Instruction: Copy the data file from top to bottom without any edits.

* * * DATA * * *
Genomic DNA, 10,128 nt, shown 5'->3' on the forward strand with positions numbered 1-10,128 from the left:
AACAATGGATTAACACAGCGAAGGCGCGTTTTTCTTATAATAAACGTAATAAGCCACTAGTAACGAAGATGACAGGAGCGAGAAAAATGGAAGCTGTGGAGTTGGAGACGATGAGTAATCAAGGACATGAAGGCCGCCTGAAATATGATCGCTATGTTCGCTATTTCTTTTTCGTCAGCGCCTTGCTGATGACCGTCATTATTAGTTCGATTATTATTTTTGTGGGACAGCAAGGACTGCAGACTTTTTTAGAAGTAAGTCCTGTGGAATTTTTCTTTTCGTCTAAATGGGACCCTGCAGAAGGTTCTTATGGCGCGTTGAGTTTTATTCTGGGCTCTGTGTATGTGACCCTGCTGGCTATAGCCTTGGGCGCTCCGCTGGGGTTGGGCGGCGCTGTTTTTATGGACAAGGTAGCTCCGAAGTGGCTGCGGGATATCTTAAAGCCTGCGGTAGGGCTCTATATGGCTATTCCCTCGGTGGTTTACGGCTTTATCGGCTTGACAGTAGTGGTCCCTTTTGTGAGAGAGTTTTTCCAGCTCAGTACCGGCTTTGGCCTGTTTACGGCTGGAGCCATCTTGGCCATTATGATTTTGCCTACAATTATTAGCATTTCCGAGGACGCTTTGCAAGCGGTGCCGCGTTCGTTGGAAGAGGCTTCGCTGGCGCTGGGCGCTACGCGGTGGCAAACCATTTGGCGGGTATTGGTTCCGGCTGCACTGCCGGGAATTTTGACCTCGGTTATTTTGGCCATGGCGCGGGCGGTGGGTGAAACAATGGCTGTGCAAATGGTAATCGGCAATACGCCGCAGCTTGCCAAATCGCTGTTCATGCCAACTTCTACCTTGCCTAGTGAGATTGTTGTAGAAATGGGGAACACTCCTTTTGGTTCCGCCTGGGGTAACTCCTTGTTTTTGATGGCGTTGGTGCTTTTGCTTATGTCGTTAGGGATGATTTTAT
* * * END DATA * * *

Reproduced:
Genomic DNA, 10,128 nt, shown 5'->3' on the forward strand with positions numbered 1-10,128 from the left:
AACAATGGATTAACACAGCGAAGGCGCGTTTTTCTTATAATAAACGTAATAAGCCACTAGTAACGAAGATGACAGGAGCGAGAAAAATGGAAGCTGTGGAGTTGGAGACGATGAGTAATCAAGGACATGAAGGCCGCCTGAAATATGATCGCTATGTTCGCTATTTCTTTTTCGTCAGCGCCTTGCTGATGACCGTCATTATTAGTTCGATTATTATTTTTGTGGGACAGCAAGGACTGCAGACTTTTTTAGAAGTAAGTCCTGTGGAATTTTTCTTTTCGTCTAAATGGGACCCTGCAGAAGGTTCTTATGGCGCGTTGAGTTTTATTCTGGGCTCTGTGTATGTGACCCTGCTGGCTATAGCCTTGGGCGCTCCGCTGGGGTTGGGCGGCGCTGTTTTTATGGACAAGGTAGCTCCGAAGTGGCTGCGGGATATCTTAAAGCCTGCGGTAGGGCTCTATATGGCTATTCCCTCGGTGGTTTACGGCTTTATCGGCTTGACAGTAGTGGTCCCTTTTGTGAGAGAGTTTTTCCAGCTCAGTACCGGCTTTGGCCTGTTTACGGCTGGAGCCATCTTGGCCATTATGATTTTGCCTACAATTATTAGCATTTCCGAGGACGCTTTGCAAGCGGTGCCGCGTTCGTTGGAAGAGGCTTCGCTGGCGCTGGGCGCTACGCGGTGGCAAACCATTTGGCGGGTATTGGTTCCGGCTGCACTGCCGGGAATTTTGACCTCGGTTATTTTGGCCATGGCGCGGGCGGTGGGTGAAACAATGGCTGTGCAAATGGTAATCGGCAATACGCCGCAGCTTGCCAAATCGCTGTTCATGCCAACTTCTACCTTGCCTAGTGAGATTGTTGTAGAAATGGGGAACACTCCTTTTGGTTCCGCCTGGGGTAACTCCTTGTTTTTGATGGCGTTGGTGCTTTTGCTTATGTCGTTAGGGATGATTTTAT